As bacterial infections become more resistant to antibiotics, the toxins on the skin of frogs presents huge opportunity for new drug discovery.
As human diseases become alarmingly antibiotic resistant, identification of new pharmaceuticals is critical. The cane toad and other members of the Bufonidae family produce substances widely used in traditional folk medicine, but endangered family members, like Panama’s golden frog, Atelopus zeteki, may disappear before revealing their secrets. Smithsonian scientists and colleagues at the University of Panama; Panama’s government research center, INDICASAT AIP; Vanderbilt University in Tennessee; and Acharya Nagarjuna University in Guntur, India, created a compendium of the known chemicals produced by this amphibian family in the Journal of Ethnopharmacology highlighting their largely unexplored potential for new drug discovery.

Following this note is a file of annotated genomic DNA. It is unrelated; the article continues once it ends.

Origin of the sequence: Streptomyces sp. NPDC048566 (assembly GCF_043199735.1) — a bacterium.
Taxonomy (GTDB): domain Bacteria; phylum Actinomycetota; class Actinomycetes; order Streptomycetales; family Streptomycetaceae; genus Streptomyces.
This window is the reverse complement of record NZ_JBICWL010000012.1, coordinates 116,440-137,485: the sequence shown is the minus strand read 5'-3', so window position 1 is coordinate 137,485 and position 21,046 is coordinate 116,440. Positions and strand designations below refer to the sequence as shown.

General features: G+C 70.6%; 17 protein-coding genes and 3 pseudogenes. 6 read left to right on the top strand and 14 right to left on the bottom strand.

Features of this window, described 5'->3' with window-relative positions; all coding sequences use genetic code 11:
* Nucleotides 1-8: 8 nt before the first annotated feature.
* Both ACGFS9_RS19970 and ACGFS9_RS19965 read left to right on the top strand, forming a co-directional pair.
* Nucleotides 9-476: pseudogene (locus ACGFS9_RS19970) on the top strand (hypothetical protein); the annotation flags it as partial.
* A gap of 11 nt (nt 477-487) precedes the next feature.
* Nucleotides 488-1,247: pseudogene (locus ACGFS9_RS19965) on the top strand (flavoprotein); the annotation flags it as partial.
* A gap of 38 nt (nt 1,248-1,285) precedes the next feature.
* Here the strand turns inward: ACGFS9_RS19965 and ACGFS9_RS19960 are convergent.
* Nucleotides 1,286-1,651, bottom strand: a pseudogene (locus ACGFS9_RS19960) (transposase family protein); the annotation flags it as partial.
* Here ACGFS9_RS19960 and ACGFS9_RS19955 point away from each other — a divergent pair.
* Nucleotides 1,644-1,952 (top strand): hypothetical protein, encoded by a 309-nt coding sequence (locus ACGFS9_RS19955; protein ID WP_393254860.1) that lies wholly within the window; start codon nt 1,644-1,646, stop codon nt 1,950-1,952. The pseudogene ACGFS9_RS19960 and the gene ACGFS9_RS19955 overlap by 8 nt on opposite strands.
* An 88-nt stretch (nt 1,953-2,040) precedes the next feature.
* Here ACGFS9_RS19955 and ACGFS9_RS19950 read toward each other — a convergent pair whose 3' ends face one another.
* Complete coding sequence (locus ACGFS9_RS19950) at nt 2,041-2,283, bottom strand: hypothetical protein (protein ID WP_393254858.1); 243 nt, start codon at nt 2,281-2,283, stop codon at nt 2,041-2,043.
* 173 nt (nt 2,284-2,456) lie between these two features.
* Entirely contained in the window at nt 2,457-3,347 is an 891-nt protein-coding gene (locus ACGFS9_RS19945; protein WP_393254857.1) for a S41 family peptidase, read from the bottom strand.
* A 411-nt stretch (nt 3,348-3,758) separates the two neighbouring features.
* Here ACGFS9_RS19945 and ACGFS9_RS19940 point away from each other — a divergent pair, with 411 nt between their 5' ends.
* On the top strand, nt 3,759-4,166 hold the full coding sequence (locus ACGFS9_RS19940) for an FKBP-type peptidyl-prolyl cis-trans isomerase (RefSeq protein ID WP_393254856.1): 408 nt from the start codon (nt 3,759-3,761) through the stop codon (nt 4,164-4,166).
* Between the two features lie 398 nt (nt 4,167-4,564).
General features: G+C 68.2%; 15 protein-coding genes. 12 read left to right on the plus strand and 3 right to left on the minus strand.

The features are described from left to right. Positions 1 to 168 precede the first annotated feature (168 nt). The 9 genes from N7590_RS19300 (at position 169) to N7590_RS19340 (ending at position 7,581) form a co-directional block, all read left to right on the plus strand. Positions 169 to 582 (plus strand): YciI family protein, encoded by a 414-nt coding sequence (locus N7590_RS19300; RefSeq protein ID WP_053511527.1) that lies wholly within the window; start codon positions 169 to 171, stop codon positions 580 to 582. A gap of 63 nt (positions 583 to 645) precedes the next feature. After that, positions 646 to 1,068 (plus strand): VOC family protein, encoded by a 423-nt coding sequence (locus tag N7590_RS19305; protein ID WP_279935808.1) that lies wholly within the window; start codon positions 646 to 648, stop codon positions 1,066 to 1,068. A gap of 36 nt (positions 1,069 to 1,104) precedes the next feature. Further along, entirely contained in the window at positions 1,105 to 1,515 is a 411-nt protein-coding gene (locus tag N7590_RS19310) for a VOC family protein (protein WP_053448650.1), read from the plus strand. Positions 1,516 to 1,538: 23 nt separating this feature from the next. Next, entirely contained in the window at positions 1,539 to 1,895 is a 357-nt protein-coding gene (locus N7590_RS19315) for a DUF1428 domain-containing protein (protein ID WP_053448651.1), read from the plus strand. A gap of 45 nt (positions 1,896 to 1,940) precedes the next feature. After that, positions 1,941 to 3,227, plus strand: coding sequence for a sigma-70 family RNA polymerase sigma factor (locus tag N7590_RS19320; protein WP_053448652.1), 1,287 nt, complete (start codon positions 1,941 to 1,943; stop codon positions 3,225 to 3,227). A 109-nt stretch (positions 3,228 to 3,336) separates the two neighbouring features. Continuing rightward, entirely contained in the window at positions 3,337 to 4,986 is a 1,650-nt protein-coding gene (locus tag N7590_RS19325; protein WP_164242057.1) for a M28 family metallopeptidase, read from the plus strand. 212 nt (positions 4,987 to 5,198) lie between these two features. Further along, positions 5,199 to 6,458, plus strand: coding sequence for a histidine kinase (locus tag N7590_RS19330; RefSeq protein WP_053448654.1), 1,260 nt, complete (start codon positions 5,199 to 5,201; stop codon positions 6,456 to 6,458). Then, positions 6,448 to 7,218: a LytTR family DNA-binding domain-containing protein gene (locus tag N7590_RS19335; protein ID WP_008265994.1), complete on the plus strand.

“We’re slowly learning to breed several members of this amphibian family decimated by the chytrid fungal disease,” said Roberto Ibáñez, a staff scientist at the Smithsonian Tropical Research Institute and in-country director of the Panama Amphibian Conservation and Rescue project. “That’s buying us time to study the chemicals they produce, but it’s likely that animals in their natural habitats produce an even wider range of compounds.”